WA

The brooch that hides a timepiece is from one of the world's most exclusive jewellers. Made in platinum it depicts a jardinière with a large old-cut diamond, pear shaped diamonds, baguette, navette and fancy cut diamonds as well as diamonds flanked by two large emeralds and smaller emeralds in the crown, as well as a hidden dial. The dial face is marked Tiffany & Co whilst the timepiece is signed Patek Philippe. One of the world's most renowned jewellers Tiffany & Co were founded in 1837 and opened their doors on Broadway in New York, then under the name Tiffany, and has since provided the world with exceptionally exclusive jewellery.

WA1

The brooch that is up for auction at W.A. Bolins once belonged to Estelle Bernadotte af Wisborg, born in 1904 the daughter to American industrialist Edward Manville and Estelle, née Romaine. Edward Manville attended Yale University with Charles Tiffany, so it is no wonder that many pieces from Tiffany & Co found their way into the Manville family. In 1928 Estelle Manville married the Swedish diplomat Count Folke Bernadotte af Wisborg, the son of Gustav V's younger brother Prince Oscar and therefore cousin to Gustav IV Adolf. Folke Bernadotte af Wisborg was tragically murdered in Jersusalem in 1948. The piece has been handed down within the family until now. It has an estimate of $20 300.

WA2

This magnificent pearl set was made  for Anni-Frid, Princess Reuss von Plauen, who is perhaps more known as one of the members of the world famous pop group ABBA. The collier and bangle were designed and made by W.A. Bolin in Stockholm in 1995 in 18k white gold with cultured pearls and diamonds.

Pearls

The collier is a choker or "collier de chien", made up of 5 strands of pearls threaded on elastic cord with diamonds between the pearls. The diamonds sparkle as the wearer moves creating a very beautiful effect. The 5 strands of Akoya pearls descend in size, going from a diameter of 6.5 mm in the upper row to 7.5 mm in the bottom row. The bangle is built in the same fashion and quality, the difference is that neither the pearls or diamonds change in size. The work for this unique set required extreme precision when combining the different sizes of pearls. The jewellery is also included in Magdalena Ribbing's book "Jewellery & silver for tsars, queens and others" from 1996. The set has en estimate of $60 860.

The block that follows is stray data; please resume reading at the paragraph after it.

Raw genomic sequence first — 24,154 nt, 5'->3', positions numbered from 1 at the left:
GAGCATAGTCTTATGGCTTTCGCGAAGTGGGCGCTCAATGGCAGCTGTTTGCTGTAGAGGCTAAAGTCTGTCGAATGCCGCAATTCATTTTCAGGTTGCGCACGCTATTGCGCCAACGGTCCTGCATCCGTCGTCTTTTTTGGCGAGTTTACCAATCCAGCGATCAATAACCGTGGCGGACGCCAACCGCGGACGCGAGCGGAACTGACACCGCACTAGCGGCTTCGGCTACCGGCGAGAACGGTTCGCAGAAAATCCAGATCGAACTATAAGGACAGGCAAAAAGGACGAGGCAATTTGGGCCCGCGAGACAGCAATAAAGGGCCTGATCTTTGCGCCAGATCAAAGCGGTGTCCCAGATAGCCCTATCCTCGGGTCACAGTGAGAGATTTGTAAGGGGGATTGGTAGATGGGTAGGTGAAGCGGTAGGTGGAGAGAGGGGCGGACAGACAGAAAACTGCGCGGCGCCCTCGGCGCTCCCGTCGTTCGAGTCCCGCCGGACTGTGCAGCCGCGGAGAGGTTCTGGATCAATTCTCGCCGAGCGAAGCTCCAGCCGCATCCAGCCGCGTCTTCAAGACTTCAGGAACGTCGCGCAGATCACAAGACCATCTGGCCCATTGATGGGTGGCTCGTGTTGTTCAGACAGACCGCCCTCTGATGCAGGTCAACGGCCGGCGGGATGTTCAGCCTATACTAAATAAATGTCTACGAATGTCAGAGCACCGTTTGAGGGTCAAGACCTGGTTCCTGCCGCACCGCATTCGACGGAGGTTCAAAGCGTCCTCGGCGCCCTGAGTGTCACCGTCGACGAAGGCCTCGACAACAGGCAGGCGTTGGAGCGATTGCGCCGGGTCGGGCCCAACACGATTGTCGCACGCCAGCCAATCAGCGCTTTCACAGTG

WA4

Another item of fine provenance is the aquamarine Fabergé brooch in the original box, gifted around 1900 to Gabrielle Carlsund, wife of the Nobel Industries chief engineer Anton Carlsund. Emmanuel Nobel originally bequeathed the brooch, as Gabrielle often associated with the Nobel family, which is also how she met Anton. The piece has been handed down within the Carlsund family. It has en estimate of $13 200.

WA5

Cartier celebrated their 100th anniversary this year with pomp and circumstance. For many years panther jewellery have been associated specifically with Cartier. W.A. Bolin has both a panther bracelet and a panther collier from Cartier in this fall's auction. The panther jewellery was Cartier's trademark and made famous primarily by Cartier's legendary buyer Wallis Simpson, later on Duchess of Windsor, who married the abdicated King Edward VIII of England.

WA6

The most expensive lot of the auction, however, is a pair of spectacular single stone ear studs in 18k white gold with 2 diamonds, 4.10 ct W (H) vs2 according to certificate and 4.12 according to information. They have an estimate of $216 000.

W.A. Bolin is both an auction house that specializes in jewellery and silver as well as a jeweller. The company has been run by the Bolin family since 1791 when it was founded in St. Petersburg and Moscow as the Tsar's Court Jeweler, and became the Royal Swedish Court Jeweller in 1916. The company has been continuously run by the Bolin family for 223 years and is today run by the seventh generation.

The auction takes place on November 16th at 11:00 a.m CET with viewings from November 10 – 15th. You can search the entire catalogue here.

Story and photos via W.A. Bolins.

Comment